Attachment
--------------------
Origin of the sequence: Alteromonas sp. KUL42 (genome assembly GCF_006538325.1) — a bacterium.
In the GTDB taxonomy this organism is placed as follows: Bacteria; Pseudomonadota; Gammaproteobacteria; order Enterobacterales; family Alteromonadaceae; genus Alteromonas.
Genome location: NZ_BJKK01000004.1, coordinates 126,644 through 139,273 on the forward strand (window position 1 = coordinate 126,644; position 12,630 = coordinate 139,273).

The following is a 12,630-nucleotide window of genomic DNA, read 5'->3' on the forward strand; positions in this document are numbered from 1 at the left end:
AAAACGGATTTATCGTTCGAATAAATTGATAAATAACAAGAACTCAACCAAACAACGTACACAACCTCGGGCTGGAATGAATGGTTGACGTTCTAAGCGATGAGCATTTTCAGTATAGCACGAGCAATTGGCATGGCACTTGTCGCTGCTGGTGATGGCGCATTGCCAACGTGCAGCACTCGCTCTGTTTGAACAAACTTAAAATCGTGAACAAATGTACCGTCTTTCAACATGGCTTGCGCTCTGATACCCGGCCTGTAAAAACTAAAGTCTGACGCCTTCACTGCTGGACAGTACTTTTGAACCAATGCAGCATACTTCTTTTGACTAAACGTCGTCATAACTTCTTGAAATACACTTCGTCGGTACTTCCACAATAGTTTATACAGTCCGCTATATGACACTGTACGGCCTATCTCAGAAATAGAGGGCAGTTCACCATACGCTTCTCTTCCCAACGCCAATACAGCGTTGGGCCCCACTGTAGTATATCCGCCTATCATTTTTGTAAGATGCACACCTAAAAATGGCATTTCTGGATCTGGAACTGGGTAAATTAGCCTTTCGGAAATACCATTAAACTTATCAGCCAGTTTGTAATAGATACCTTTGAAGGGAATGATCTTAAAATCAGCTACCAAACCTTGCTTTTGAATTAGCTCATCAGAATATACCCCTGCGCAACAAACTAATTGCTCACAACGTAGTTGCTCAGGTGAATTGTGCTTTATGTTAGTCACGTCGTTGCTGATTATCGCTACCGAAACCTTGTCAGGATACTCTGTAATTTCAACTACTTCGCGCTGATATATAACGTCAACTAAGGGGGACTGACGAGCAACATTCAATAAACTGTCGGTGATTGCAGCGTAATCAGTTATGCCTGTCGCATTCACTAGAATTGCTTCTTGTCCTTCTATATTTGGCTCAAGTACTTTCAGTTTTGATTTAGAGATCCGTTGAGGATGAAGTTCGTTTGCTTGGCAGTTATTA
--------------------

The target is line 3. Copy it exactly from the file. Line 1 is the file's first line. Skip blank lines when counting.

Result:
Genome location: NZ_BJKK01000004.1, coordinates 126,644 through 139,273 on the forward strand (window position 1 = coordinate 126,644; position 12,630 = coordinate 139,273).